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A website for those not afraid to examine their beliefs, compare them to the real world, and make sure they fit.



Fasting

VIEWPOINT



What is fasting? Is it Biblical? Should Christians do it? If so, when should we do it? Is it necessary?

FACT


Fasting is mentioned in multiple verses in the Bible.


VIEWPOINT



What is fasting?

Basically, there is one definition of fasting:

Fasting is the willful refrainment from eating for a period of time.

Variations from this fundamental definition usually involve the purpose for which fasting is done. The term is used in a medical sense when one is to fast for a number of hours for some sort of medical procedure that follows. Some people fast for health reasons. Some use fasting to show dedication to prayer, ritual, or a doctrine of their faith. Common to all these definitions is that they have a specific purpose, and the fasting is willful and deliberate, not forced or caused by external conditions such as poverty or desperate circumstances. For the rest of this article, we will focus on Christian fasting as it relates to this definition.

What does the Bible say about it?

First off, there are few statements in the Bible that can be claimed to require fasting. There are some statements, even some by Jesus, that imply that believers will fast under certain circumstances. But, rather than be hit or miss on this issue, let's look at a cross section of some of them.

A search for "fasting verses in the Bible" on Google listed several sites, of which the first listed was Open Bible. This site listed 100 verses that supposedly pertained to fasting. It turned out that many of them were duplicates, and some do not mention or even pertain to fasting, but this seemed to give a good cross section of what we are looking for in this discussion. I am arranging them in a different order because Old Testament and New Testament verses were mixed together. Listing them in the order of the Bible books will let us identify any differences in the flow of their meanings, if any, between testaments. I will use the NIV version of the quotes, rather than those ESV versions from their site, to insure context. The ESV often leaves out context normally made clear by punctuation, and the attributes of the speaker of quotes in the text, when you compare the two, as in Isaiah 58:3:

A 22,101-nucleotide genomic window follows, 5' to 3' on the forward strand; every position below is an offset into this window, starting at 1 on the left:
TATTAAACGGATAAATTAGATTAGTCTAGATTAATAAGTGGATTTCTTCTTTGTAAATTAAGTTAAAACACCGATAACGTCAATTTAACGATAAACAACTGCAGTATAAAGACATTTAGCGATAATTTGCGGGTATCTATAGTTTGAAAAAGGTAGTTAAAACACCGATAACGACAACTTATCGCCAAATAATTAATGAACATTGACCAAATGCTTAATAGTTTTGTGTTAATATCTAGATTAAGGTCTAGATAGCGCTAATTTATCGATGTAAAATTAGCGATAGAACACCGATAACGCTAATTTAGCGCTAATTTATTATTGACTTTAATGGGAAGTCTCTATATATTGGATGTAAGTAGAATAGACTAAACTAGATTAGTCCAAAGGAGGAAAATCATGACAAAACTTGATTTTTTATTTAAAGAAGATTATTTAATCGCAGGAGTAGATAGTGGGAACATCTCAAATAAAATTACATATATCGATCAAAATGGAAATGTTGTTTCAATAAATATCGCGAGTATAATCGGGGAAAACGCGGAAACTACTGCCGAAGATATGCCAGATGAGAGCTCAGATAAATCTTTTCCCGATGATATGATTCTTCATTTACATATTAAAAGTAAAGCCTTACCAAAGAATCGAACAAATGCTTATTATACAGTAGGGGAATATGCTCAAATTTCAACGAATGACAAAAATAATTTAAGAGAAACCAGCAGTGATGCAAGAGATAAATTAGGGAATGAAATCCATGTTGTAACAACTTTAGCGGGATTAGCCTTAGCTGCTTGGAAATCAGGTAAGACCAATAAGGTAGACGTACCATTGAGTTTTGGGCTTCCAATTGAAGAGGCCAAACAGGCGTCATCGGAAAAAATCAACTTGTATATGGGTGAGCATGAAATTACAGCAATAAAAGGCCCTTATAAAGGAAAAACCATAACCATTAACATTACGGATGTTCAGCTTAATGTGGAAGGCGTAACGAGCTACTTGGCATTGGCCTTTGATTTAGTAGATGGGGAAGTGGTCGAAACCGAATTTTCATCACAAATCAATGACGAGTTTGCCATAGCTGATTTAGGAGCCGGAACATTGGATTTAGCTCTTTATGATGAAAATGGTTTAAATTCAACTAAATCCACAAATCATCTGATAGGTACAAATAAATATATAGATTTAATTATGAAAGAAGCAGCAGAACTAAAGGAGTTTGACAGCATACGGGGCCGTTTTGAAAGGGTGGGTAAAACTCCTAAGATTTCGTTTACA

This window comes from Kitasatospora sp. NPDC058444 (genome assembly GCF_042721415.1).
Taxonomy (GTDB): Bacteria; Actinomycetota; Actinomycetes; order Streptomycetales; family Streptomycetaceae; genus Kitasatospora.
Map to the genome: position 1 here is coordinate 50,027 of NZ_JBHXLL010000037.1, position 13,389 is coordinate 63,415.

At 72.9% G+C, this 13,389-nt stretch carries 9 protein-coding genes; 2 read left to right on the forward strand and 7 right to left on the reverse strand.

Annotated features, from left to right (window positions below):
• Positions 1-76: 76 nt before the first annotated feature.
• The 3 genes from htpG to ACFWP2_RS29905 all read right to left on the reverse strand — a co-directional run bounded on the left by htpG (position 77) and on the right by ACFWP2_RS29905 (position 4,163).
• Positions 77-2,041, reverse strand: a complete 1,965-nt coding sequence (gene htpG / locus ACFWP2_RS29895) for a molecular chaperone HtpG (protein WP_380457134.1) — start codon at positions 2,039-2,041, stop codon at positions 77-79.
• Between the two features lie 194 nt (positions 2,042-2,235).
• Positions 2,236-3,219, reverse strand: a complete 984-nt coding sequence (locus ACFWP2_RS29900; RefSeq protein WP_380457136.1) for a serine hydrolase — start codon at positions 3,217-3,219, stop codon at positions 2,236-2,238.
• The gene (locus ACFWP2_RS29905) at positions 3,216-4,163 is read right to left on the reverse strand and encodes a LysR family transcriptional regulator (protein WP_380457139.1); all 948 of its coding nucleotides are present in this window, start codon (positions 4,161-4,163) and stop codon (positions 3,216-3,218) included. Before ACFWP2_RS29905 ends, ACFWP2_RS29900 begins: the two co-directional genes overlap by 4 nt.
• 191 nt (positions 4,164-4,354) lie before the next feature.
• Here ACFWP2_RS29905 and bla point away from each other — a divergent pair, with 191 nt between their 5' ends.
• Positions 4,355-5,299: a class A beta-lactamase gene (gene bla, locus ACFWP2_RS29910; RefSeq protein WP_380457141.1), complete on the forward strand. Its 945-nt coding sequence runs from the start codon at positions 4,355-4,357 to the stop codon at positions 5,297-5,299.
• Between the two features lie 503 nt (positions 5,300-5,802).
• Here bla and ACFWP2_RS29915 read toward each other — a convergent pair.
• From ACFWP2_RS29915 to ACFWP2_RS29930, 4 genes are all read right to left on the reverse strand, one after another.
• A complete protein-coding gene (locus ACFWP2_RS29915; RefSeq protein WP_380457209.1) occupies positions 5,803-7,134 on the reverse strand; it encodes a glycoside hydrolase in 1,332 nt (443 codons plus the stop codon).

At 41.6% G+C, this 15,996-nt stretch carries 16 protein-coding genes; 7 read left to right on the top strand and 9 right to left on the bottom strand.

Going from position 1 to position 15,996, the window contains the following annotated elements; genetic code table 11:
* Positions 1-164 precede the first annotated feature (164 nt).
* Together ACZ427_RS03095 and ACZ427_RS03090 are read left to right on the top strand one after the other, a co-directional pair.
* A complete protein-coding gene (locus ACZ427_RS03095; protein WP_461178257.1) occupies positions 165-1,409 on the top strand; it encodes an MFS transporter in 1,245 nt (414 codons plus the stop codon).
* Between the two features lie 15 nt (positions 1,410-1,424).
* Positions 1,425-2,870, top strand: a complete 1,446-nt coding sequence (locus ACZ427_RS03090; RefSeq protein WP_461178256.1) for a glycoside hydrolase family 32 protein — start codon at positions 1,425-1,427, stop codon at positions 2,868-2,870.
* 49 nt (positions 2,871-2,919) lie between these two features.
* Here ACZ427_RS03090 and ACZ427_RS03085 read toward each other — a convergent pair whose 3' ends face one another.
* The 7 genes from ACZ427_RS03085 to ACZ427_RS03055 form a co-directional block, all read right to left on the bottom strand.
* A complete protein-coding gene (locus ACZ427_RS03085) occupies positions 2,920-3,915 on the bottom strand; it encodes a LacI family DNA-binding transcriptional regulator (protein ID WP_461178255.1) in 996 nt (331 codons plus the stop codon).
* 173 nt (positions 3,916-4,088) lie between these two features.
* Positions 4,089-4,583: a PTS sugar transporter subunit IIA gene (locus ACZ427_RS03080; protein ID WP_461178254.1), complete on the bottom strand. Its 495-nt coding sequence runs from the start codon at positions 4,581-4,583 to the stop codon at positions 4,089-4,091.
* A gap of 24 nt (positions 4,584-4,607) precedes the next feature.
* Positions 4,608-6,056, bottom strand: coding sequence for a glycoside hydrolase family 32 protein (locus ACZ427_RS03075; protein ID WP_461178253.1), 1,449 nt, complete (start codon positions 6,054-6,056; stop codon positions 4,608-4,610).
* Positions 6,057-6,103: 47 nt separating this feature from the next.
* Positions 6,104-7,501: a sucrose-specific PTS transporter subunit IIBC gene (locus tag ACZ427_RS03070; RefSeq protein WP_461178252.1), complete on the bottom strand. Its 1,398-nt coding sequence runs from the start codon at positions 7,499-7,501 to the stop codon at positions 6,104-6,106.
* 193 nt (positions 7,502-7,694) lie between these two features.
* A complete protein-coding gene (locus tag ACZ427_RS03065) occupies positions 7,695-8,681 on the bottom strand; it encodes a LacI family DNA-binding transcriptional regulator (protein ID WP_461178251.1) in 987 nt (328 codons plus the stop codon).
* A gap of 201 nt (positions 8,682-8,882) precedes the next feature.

The ESV shows only the question in quotes, implying that it was the Israelites speaking in this verse:

'Why have we fasted, and you see it not? Why have we humbled ourselves, and you take no knowledge of it?' (ESV)

This attributes the verse in question to the Israelites rather than to God. He is the one who is actually saying this and speaking negatively of their grumbling. Notice the "they say" in the NIV , indicating that He is quoting their complaints. This is more accurate to the context:

'Why have we fasted,' they say,
        'and you have not seen it?
Why have we humbled ourselves,
        and you have not noticed?' (NIV)


For each of the verses that follow, my comments will be either a summary of the impression received or to add descriptions from verses that precede the passage to show the context of the quote.

VERSES FROM THE OLD TESTAMENT

Exodus 34:28-29:

Moses was there with the LORD forty days and forty nights without eating bread or drinking water. And he wrote on the tablets the words of the covenant - the Ten Commandments. 29When Moses came down from Mount Sinai with the two tablets of the covenant law in his hands, he was not aware that his face was radiant because he had spoken with the LORD.

Right off, Moses was with the LORD and ate and drank nothing while he was there. However, this was not a voluntary practice to show his dedication to God, but something that happened because he was there. Because we see his face as radiant, we know that something "supernatural" occurred, which may have been how he was able to go so long without food or water. Let's hold off judgment on this for right now until we have more information.

Leviticus 16:29:

29"This is to be a lasting ordinance for you: On the tenth day of the seventh month you must deny yourselves and not do any work - whether native-born or a foreigner residing among you -

Well, here is an outright ordinance, but what is an ordinance? Google defines it this way:

or-di-nance
ord-e-nens

noun
noun: ordinance; plural noun: ordinances

1. North American